How a focus on cow comfort has helped me

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Editor's note: This Practice Builder was contributed by Chris Hill, nutritionist for Poulin Grain in Vermont. It first appeared in the Sept. 18, 2009, edition of this newsletter. Chris Hill recently was asked if he had any updates, and he said to go with the original column — it's still very pertinent to today.


I have always felt that if farmers spent a little more time and money taking care of their cows, the cows would pay them back.

After I graduated from college, I was fortunate enough to find a job as a herdsman with a producer who proved this for me. We had sand stalls, some bedded-pack space, an intensive hoof-trimming program, and basically focused on treating the cows as well as we could. I know some of our expenses were higher than in other herds, but the production level and internal herd growth more than made up the difference to the point where we were one of the most profitable herds in the Northeast.

Meanwhile, I had noticed many articles about the latest feed additives, but very few about cow comfort. I have always felt that if cows are not provided with an environment in which they can adequately feed and rest, it will not make much of a difference as to what we do as nutritionists. I decided to go back to school to obtain a master's degree so I could put some science behind my experiences as a herdsman. I wanted to prove to other farmers that investing in improvements, such as stall renovations, would prove economically justified.

I feel that my experience and focus on cow comfort has given me an edge in my career as a nutritionist and feed salesman. For example, this focus has helped me break the ice on cold calls. We all know that farmers are immediately skeptical when a new salesperson shows up in the dooryard.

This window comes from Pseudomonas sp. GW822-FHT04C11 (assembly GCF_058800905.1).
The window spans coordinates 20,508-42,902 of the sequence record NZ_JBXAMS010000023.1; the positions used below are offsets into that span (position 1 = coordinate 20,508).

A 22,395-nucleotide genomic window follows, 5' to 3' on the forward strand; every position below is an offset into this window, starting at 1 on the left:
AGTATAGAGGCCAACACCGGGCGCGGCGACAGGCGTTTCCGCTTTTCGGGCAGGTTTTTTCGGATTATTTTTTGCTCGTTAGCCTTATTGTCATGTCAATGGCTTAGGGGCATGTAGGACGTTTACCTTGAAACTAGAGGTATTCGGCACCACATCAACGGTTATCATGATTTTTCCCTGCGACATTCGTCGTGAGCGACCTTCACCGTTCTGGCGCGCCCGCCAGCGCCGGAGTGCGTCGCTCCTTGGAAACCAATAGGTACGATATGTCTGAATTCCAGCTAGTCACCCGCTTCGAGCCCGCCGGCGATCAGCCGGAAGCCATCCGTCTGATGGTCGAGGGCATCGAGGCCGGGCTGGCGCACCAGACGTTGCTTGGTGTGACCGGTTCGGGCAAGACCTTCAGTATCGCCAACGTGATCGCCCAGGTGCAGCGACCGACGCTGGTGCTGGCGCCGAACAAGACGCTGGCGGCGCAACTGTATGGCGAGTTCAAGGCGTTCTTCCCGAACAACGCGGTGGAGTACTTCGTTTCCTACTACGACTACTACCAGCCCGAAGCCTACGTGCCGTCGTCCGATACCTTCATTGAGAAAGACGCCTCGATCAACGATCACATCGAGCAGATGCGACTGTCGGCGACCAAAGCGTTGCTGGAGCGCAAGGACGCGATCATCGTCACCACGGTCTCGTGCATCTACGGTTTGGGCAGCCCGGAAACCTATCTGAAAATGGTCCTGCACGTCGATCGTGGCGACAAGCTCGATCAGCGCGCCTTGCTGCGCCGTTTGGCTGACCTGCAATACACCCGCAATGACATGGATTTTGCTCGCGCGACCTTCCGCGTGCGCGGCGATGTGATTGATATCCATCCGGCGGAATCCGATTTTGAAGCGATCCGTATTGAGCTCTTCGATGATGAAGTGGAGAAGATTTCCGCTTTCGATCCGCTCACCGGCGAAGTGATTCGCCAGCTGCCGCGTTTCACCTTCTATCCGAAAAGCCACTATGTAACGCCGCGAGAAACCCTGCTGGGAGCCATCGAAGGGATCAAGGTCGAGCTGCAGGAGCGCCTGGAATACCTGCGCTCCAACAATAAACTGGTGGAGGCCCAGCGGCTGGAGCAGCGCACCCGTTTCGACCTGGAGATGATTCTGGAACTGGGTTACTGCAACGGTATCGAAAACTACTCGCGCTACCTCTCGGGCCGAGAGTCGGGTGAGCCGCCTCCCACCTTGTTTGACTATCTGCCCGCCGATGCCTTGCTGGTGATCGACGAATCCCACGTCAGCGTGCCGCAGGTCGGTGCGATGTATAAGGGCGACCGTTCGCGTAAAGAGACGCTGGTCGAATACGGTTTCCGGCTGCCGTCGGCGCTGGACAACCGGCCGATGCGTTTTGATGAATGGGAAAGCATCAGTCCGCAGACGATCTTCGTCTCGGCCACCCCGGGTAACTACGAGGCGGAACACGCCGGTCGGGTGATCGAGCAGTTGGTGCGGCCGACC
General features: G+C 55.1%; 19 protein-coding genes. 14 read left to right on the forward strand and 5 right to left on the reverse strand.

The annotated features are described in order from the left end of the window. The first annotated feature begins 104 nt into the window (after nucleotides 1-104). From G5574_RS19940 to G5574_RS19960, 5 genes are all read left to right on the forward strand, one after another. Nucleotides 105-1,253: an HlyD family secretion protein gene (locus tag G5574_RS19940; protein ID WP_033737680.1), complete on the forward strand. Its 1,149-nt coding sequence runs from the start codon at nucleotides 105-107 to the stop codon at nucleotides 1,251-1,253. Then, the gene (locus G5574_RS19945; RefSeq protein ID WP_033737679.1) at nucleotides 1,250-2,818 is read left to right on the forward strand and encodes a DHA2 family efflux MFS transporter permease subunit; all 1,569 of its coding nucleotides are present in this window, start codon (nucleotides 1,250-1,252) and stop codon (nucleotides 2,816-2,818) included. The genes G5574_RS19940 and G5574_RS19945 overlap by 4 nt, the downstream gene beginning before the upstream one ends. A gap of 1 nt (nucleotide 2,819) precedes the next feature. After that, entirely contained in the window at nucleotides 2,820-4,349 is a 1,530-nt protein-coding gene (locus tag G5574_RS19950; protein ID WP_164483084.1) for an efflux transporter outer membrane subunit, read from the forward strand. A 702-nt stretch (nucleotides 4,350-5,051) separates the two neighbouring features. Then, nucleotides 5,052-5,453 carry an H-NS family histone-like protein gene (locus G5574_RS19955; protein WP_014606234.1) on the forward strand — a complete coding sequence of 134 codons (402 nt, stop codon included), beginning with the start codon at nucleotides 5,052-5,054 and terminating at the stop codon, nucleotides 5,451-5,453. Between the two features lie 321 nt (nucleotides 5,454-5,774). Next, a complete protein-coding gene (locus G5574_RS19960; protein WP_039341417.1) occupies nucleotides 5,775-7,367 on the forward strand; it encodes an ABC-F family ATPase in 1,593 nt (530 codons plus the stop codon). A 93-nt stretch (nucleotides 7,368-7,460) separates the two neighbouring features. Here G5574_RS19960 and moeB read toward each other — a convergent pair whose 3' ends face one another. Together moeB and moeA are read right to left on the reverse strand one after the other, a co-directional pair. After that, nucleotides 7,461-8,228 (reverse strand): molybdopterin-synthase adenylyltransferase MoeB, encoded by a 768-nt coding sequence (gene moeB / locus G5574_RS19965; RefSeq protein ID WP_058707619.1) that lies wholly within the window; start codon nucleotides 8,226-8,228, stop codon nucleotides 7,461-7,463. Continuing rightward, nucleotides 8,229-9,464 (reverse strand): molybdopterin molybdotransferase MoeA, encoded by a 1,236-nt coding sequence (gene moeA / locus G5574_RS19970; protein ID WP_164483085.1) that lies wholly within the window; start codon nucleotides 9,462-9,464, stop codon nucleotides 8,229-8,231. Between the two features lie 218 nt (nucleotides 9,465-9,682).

After I introduce myself and mention a little bit about my background, most farmers are intrigued. Even on the first visit, they want to know my opinions on stocking density when I tell them about my thesis on the subject. By focusing on their cows and management, I can start a conversation without really looking like I am trying to sell something.

These initial conversations have often led to the chance to do a full evaluation in which I measure the stalls and alleys, calculate the cows per stall and feed bunk space, and do body condition and lameness evaluations. Very few of my competitors are doing these things as thoroughly. Even if I do not get the business right away, I earn the farmer's respect and trust. I am confident that these efforts at least move me into second place.

I started with a list and no customers, but now I am doing fairly well.

One of my first customers was milking 590 cows when I started working with him. Since we have been working together, they have grown internally to the point where they are milking 630 cows and are starting to have to cull heavily to keep from becoming too crowded. One of the things I noticed when I first started there was that the fresh group would fill up the section of stalls with decent mattresses first when they came back from the parlor. When we put new, more comfortable mattresses in the other stalls, the pattern completely reversed and these were filled up first. We have since re-done many of the stalls and mattresses in the barn as well as increased the amount of water available. We are also making about 5 pounds more milk than we were when I started, and they have very few fresh-cow issues.

If we put a little more time and effort into taking care of our cows, they will repay us.



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